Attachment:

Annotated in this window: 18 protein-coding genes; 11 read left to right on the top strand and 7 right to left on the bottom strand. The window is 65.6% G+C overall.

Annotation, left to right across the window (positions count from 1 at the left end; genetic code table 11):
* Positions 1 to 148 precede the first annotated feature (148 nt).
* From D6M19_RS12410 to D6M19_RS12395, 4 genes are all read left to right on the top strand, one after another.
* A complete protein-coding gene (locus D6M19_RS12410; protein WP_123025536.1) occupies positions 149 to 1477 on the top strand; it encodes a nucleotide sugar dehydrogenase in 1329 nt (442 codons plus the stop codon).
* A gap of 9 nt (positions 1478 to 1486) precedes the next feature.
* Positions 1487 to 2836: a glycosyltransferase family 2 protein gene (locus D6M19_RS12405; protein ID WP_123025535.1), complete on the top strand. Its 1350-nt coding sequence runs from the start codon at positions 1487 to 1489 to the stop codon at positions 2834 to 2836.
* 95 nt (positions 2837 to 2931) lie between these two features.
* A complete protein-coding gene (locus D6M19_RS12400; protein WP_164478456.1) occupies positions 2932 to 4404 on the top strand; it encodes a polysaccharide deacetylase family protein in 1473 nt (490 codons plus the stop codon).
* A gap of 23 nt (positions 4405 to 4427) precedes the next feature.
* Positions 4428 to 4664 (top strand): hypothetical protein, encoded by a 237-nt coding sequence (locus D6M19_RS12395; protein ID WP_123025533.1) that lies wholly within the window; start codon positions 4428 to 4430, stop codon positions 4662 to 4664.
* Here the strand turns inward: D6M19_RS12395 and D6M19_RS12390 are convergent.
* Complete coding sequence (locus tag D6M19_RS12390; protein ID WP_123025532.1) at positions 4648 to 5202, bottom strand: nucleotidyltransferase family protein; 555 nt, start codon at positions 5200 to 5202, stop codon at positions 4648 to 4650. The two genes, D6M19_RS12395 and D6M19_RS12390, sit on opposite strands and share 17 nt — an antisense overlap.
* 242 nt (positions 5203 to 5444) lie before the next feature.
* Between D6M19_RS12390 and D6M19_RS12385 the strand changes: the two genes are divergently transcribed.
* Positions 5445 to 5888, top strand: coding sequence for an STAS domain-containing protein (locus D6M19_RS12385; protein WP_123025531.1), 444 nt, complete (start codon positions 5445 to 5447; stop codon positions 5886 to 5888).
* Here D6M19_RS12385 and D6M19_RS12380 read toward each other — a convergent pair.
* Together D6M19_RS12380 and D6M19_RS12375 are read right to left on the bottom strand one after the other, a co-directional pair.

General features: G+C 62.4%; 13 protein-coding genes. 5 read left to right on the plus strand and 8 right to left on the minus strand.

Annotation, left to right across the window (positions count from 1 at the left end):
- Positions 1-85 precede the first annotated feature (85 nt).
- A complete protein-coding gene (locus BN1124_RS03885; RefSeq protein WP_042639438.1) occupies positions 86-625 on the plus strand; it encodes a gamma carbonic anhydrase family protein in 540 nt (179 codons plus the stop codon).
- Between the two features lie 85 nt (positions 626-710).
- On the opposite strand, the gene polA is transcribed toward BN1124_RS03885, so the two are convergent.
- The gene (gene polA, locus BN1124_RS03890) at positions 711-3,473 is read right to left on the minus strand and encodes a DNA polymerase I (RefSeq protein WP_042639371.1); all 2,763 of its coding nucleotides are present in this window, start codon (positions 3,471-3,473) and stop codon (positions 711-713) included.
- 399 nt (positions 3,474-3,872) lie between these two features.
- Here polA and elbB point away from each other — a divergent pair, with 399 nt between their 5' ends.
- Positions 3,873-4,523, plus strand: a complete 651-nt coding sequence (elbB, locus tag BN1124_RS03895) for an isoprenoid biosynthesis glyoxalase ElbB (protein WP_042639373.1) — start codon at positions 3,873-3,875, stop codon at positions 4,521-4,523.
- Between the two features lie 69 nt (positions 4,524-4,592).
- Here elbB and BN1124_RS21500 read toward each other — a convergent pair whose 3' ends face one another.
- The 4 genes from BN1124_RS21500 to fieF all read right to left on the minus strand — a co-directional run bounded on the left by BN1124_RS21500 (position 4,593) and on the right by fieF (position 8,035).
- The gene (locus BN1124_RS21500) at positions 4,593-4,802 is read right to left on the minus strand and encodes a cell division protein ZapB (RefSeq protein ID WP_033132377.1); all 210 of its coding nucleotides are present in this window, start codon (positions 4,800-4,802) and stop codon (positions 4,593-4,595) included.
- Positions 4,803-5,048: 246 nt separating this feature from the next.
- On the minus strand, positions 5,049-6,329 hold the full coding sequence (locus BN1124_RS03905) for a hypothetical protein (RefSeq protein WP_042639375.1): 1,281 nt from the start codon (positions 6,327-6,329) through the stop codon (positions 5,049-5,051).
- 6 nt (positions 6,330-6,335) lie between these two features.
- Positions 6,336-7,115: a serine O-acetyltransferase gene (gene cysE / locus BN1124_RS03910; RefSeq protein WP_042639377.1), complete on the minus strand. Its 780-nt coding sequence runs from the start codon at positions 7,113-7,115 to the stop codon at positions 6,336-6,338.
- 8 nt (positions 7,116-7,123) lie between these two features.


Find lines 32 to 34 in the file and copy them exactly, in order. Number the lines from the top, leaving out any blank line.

- The gene (locus BN1124_RS21500) at positions 4,593-4,802 is read right to left on the minus strand and encodes a cell division protein ZapB (RefSeq protein ID WP_033132377.1); all 210 of its coding nucleotides are present in this window, start codon (positions 4,800-4,802) and stop codon (positions 4,593-4,595) included.
- Positions 4,803-5,048: 246 nt separating this feature from the next.
- On the minus strand, positions 5,049-6,329 hold the full coding sequence (locus BN1124_RS03905) for a hypothetical protein (RefSeq protein WP_042639375.1): 1,281 nt from the start codon (positions 6,327-6,329) through the stop codon (positions 5,049-5,051).